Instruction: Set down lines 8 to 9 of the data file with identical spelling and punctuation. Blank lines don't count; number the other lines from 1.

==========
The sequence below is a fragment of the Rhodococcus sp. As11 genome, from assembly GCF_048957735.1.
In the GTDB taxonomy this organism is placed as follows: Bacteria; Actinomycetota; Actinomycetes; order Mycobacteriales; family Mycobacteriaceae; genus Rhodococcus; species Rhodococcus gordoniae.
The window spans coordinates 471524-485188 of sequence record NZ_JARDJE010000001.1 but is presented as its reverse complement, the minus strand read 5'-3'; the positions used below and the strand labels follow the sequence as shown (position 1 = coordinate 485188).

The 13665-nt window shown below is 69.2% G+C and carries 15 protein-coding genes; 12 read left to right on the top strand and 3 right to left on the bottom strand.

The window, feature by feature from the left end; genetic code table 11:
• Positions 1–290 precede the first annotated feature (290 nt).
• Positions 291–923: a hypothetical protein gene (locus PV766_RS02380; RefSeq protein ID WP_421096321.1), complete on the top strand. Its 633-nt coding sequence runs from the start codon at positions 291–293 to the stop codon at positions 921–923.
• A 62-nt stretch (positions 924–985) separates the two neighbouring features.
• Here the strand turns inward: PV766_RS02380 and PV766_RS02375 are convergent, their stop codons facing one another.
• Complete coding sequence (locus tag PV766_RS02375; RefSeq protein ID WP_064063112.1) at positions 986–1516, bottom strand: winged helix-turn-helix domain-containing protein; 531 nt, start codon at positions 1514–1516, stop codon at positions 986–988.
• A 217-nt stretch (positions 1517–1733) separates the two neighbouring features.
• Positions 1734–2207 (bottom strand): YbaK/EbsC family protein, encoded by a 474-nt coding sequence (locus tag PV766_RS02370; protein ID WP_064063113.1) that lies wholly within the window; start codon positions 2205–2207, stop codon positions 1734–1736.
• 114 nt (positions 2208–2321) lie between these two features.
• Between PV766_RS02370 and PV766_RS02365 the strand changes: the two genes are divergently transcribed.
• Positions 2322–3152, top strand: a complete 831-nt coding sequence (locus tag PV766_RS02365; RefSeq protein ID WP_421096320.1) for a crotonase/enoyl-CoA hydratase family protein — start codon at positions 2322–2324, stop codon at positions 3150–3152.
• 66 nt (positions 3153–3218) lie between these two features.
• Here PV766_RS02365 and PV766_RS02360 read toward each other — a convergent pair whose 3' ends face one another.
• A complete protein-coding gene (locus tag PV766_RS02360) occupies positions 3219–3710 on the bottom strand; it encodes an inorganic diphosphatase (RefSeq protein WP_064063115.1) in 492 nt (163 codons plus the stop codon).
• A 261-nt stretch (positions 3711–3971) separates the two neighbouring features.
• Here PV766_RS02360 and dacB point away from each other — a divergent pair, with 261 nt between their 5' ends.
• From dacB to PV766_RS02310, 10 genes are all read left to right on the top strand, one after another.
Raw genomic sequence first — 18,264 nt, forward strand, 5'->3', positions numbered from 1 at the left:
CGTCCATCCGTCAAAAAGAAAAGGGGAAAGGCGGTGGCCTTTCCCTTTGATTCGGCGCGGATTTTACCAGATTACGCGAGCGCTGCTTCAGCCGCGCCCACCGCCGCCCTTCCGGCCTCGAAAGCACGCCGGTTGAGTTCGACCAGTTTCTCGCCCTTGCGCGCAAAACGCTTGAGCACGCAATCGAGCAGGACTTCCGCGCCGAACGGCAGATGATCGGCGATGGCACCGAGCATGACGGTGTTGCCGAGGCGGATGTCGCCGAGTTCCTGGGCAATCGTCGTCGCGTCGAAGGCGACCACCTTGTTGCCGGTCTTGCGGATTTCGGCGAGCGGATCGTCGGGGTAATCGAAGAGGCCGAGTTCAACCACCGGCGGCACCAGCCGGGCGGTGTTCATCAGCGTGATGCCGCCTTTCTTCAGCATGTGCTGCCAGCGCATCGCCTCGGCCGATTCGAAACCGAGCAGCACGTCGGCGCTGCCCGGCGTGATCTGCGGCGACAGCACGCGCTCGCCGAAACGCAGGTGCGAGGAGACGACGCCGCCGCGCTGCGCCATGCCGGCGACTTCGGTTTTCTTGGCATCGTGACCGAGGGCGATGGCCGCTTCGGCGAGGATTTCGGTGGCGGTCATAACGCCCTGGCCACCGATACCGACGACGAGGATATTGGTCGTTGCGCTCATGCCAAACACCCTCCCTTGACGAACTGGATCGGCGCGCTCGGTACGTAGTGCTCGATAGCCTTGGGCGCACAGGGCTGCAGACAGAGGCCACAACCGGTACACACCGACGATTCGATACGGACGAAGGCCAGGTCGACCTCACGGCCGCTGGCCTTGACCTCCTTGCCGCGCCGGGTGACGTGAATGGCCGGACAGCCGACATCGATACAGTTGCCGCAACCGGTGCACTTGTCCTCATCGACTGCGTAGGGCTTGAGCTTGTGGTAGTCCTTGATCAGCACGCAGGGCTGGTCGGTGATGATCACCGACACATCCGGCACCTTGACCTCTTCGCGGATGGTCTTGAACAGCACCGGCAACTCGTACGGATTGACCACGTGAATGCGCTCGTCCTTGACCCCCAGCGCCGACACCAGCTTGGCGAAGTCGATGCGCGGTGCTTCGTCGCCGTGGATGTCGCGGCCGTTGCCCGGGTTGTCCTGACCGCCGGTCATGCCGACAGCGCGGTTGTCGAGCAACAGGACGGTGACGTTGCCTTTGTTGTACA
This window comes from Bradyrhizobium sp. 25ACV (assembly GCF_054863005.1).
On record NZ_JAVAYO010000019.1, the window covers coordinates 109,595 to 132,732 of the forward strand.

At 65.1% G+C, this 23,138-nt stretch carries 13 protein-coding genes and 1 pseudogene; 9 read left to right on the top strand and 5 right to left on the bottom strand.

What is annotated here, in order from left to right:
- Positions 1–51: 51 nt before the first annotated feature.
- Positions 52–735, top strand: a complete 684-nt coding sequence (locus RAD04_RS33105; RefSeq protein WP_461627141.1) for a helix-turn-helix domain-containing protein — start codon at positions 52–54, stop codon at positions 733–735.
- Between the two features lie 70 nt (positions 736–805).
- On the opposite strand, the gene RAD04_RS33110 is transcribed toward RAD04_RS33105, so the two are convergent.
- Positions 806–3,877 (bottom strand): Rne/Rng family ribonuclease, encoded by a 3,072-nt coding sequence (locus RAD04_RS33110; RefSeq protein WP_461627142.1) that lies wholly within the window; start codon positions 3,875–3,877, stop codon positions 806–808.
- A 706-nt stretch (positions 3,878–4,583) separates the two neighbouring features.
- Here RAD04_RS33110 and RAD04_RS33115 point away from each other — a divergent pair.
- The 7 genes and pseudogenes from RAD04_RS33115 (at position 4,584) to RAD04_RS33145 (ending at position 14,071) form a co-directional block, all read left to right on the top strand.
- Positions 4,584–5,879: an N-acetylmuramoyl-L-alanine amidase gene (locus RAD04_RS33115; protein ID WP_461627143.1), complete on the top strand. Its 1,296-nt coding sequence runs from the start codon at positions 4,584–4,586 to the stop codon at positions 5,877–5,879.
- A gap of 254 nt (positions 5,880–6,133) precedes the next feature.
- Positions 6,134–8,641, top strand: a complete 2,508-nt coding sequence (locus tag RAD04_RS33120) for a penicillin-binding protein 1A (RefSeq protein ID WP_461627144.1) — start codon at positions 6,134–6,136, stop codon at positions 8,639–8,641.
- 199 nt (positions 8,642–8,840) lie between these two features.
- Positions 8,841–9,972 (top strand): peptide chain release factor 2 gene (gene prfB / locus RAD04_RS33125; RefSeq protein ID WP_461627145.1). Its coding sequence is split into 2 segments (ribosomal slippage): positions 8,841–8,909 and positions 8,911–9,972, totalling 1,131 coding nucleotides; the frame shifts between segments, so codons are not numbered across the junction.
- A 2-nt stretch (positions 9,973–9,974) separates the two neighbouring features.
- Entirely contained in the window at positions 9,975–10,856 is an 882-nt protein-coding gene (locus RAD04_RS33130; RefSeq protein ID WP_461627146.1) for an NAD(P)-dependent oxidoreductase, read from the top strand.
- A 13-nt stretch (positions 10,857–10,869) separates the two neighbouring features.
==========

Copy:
• A 62-nt stretch (positions 924–985) separates the two neighbouring features.
• Here the strand turns inward: PV766_RS02380 and PV766_RS02375 are convergent, their stop codons facing one another.